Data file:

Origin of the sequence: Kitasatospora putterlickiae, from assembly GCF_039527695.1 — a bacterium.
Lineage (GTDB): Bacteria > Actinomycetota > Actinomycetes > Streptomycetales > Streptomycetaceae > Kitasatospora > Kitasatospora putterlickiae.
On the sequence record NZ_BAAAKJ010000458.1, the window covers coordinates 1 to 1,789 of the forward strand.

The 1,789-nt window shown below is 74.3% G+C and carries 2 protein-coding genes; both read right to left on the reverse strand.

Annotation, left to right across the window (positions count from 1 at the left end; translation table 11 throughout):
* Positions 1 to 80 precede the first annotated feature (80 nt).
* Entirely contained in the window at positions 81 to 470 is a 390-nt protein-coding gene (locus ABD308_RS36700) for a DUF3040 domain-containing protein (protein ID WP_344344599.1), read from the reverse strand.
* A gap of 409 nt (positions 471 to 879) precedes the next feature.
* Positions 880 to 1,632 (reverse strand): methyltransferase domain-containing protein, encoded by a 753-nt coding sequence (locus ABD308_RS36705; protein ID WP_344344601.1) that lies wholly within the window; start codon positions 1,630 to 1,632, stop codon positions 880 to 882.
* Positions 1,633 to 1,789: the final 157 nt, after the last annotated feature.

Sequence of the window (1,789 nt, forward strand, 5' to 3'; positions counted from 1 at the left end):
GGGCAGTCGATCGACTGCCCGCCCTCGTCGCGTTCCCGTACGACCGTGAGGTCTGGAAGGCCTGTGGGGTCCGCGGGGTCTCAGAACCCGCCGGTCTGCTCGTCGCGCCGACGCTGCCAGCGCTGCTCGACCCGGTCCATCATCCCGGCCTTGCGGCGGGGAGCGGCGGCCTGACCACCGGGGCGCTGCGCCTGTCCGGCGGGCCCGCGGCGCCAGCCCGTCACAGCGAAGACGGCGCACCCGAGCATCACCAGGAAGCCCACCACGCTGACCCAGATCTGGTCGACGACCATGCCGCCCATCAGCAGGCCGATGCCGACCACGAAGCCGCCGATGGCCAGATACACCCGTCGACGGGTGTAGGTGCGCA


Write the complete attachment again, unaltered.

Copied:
Origin of the sequence: Kitasatospora putterlickiae, from assembly GCF_039527695.1 — a bacterium.
Lineage (GTDB): Bacteria > Actinomycetota > Actinomycetes > Streptomycetales > Streptomycetaceae > Kitasatospora > Kitasatospora putterlickiae.
On the sequence record NZ_BAAAKJ010000458.1, the window covers coordinates 1 to 1,789 of the forward strand.

The 1,789-nt window shown below is 74.3% G+C and carries 2 protein-coding genes; both read right to left on the reverse strand.

Annotation, left to right across the window (positions count from 1 at the left end; translation table 11 throughout):
* Positions 1 to 80 precede the first annotated feature (80 nt).
* Entirely contained in the window at positions 81 to 470 is a 390-nt protein-coding gene (locus ABD308_RS36700) for a DUF3040 domain-containing protein (protein ID WP_344344599.1), read from the reverse strand.
* A gap of 409 nt (positions 471 to 879) precedes the next feature.
* Positions 880 to 1,632 (reverse strand): methyltransferase domain-containing protein, encoded by a 753-nt coding sequence (locus ABD308_RS36705; protein ID WP_344344601.1) that lies wholly within the window; start codon positions 1,630 to 1,632, stop codon positions 880 to 882.
* Positions 1,633 to 1,789: the final 157 nt, after the last annotated feature.

Sequence of the window (1,789 nt, forward strand, 5' to 3'; positions counted from 1 at the left end):
GGGCAGTCGATCGACTGCCCGCCCTCGTCGCGTTCCCGTACGACCGTGAGGTCTGGAAGGCCTGTGGGGTCCGCGGGGTCTCAGAACCCGCCGGTCTGCTCGTCGCGCCGACGCTGCCAGCGCTGCTCGACCCGGTCCATCATCCCGGCCTTGCGGCGGGGAGCGGCGGCCTGACCACCGGGGCGCTGCGCCTGTCCGGCGGGCCCGCGGCGCCAGCCCGTCACAGCGAAGACGGCGCACCCGAGCATCACCAGGAAGCCCACCACGCTGACCCAGATCTGGTCGACGACCATGCCGCCCATCAGCAGGCCGATGCCGACCACGAAGCCGCCGATGGCCAGATACACCCGTCGACGGGTGTAGGTGCGCA